“We brought in Richard Jobson, who could play centre back or right back, Neil Refearn who scored 17 goals from midfield that season and midway through the campaign Gunnar Halle was signed in as a natural replacement for Denis.”

And after losing out in the promotion play offs in 1987 – the first season they were held – Joe didn’t want to endure that pain again as he had his sights set firmly on the top two.

He said: “What made me certain we would go up was we had the plastic pitch, and we didn’t lose many games on that.

“But we could also play well on grass as we proved by winning eight away league games in the promotion season.”

Latics certainly hit the ground running winning their first five league games in 1990/91 and not experiencing defeat until the second half of November having put together a 16-game unbeaten run.

That provided the foundation on which promotion was built and the scope for a dip in form – they managed only one win in eight games in March/April.

But Latics regained their composure and promotion was secured with four games left following a 2-1 win at Ipswich Town.

Joe recalled: “It was an amazing night and we must have had a quarter of the 12,300 crowd, even though it was a midweek game and such a long journey. The fans wanted to be there when we secured promotion, and the celebrations at the end were something I will never forget.

“Both goals that night came from Ian Marshall, a terrific and underrated player.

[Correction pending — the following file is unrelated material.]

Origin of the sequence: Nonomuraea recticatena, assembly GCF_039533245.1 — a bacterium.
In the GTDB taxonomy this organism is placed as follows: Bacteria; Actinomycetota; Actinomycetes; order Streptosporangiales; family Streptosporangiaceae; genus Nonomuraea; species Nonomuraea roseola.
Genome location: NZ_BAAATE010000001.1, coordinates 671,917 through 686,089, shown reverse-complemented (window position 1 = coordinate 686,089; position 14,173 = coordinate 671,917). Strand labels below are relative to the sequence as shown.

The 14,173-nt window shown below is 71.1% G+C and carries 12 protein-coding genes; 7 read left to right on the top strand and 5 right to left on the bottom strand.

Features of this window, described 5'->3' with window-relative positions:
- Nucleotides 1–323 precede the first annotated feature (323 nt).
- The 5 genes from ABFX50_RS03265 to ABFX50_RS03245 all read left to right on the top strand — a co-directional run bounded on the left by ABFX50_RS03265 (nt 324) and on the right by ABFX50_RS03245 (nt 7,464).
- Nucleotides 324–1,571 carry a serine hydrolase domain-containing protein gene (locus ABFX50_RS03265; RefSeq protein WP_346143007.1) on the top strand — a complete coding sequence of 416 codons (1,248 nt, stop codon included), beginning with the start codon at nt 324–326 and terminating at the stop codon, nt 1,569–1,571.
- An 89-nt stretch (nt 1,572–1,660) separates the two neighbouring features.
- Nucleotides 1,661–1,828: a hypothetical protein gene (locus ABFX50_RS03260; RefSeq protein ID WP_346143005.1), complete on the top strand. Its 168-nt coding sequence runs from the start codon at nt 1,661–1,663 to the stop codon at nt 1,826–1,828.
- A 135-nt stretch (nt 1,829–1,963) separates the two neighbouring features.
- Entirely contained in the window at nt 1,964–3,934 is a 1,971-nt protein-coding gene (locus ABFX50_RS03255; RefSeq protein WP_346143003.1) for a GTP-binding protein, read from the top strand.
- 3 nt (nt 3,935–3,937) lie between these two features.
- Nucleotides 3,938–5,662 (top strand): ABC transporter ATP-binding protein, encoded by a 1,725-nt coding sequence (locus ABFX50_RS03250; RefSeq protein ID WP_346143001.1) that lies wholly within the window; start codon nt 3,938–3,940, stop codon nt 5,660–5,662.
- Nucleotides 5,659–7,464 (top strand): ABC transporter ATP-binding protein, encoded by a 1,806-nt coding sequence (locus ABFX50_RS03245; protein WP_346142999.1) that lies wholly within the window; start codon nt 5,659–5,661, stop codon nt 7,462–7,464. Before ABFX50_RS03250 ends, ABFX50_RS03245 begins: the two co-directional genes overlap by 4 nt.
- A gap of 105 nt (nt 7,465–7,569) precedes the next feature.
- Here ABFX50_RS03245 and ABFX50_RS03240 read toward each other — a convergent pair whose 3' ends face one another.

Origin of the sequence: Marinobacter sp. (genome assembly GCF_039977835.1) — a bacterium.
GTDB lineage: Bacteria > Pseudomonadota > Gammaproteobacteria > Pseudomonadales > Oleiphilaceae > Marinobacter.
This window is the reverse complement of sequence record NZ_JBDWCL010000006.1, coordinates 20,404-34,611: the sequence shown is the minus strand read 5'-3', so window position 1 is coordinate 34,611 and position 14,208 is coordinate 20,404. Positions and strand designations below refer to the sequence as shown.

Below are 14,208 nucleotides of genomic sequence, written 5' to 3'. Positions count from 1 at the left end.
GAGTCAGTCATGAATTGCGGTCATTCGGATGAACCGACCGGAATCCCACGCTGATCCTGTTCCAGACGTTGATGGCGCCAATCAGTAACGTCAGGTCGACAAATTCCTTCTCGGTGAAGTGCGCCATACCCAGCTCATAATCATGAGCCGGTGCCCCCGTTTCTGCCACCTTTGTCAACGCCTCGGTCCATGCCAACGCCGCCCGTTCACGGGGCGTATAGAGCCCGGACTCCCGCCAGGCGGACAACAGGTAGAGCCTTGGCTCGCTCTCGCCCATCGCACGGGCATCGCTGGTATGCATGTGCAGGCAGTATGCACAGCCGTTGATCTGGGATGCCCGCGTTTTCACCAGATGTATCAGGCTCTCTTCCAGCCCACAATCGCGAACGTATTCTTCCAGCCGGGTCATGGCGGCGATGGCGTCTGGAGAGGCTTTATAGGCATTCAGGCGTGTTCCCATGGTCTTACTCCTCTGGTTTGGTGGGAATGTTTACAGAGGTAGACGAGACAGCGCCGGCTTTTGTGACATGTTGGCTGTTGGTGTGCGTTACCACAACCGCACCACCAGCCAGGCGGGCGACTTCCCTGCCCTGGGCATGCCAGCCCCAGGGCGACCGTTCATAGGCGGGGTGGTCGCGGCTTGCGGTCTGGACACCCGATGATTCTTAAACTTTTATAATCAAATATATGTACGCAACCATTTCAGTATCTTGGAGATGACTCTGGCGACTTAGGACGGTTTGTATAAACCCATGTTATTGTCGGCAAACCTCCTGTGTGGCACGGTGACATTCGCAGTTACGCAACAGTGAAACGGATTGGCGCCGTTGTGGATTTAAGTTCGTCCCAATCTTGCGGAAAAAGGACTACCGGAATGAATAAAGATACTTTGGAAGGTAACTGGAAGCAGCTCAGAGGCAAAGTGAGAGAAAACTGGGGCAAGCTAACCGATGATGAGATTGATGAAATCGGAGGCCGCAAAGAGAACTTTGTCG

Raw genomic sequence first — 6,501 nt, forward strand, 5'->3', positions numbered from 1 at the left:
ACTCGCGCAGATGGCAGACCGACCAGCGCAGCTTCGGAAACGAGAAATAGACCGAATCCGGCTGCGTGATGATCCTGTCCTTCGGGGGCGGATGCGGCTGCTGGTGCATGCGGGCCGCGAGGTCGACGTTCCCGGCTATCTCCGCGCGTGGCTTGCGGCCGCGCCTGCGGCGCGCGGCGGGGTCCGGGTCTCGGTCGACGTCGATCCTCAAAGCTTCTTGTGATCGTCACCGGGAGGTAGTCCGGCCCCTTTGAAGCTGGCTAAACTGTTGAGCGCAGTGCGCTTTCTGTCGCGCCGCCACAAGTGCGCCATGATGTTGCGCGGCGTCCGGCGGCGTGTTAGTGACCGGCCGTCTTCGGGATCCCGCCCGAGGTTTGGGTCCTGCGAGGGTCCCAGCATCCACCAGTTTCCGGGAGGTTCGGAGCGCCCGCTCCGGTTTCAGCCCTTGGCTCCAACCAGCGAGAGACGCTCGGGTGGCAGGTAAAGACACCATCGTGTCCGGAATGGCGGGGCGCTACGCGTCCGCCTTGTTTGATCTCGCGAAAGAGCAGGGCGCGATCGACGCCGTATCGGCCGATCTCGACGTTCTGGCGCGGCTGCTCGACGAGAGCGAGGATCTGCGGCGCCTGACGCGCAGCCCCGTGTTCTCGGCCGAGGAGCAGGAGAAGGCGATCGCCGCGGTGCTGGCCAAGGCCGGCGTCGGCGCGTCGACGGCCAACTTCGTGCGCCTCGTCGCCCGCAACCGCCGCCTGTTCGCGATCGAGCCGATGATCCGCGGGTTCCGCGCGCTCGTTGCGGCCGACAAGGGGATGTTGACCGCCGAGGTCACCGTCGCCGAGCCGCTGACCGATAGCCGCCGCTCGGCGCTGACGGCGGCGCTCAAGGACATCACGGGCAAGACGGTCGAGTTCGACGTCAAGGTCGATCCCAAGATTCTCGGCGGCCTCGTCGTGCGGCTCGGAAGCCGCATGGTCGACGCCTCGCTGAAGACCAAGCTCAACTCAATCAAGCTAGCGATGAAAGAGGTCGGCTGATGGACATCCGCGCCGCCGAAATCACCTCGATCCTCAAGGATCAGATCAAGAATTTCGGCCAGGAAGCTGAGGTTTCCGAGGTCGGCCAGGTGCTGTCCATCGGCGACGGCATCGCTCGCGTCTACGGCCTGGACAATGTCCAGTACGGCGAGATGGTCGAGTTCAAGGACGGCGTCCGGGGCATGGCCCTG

“In another era he would have won England caps, but he was ungainly and didn’t catch the eye and flow as Paul Warhurst did.”

While Latics were promoted, they were determined to go up as champions, something they achieved in the most dramatic manner imaginable.

The last day fixtures saw leaders West Ham at home to fourth-placed Notts County while second-placed Latics hosted Sheffield Wednesday who were third.

Latics needed to win and for West Ham to lose, an unlikely scenario, especially when Latics were 2-0 behind after an hour.

But in a remarkable turnabout, Latics snatched a 3-2 victory through an injury-time penalty from Neil Redfearn while Notts pulled off a shock 2-1 win at Upton Park as the championship trophy headed north.

Joe recalled: “It was pure Boundary Park drama. I have been asked many times, was I surprised by our comeback? The answer was no because that team was never beaten and didn’t like to lose.”

He also revealed that the Second Division trophy, that was presented on the Monday night at Roger Palmer’s testimonial, had arrived with West Ham’s name already engraved on it as champions. It had been at their ground on the Saturday as they had at one stage looked odds-on favourites to lift in.

And reflecting on the enormity of becoming champions – it is only the third title Latics have won in the club’s 122-year history – Joe continued: “I was proud, make no mistake about it, after helping Oldham get back into the top flight for the first time in the lifetime of most fans. It was great for me as a young manager as I wanted to manage at the highest level and one year later the First Division became the Premier League.

“And if you were watching the television programme Pointless, I bet Oldham Athletic being founder members of the Premier League would be a pointless answer.

“The success we achieved was through a team effort from Ian Stott, who was a great chairman and taught me the value of every pound, to the staff and, most importantly, the players who helped light up the town.

“Only the other day I was looking at the clubs in the Second Division that season. It was a huge achievement to top a league containing teams of their calibre.”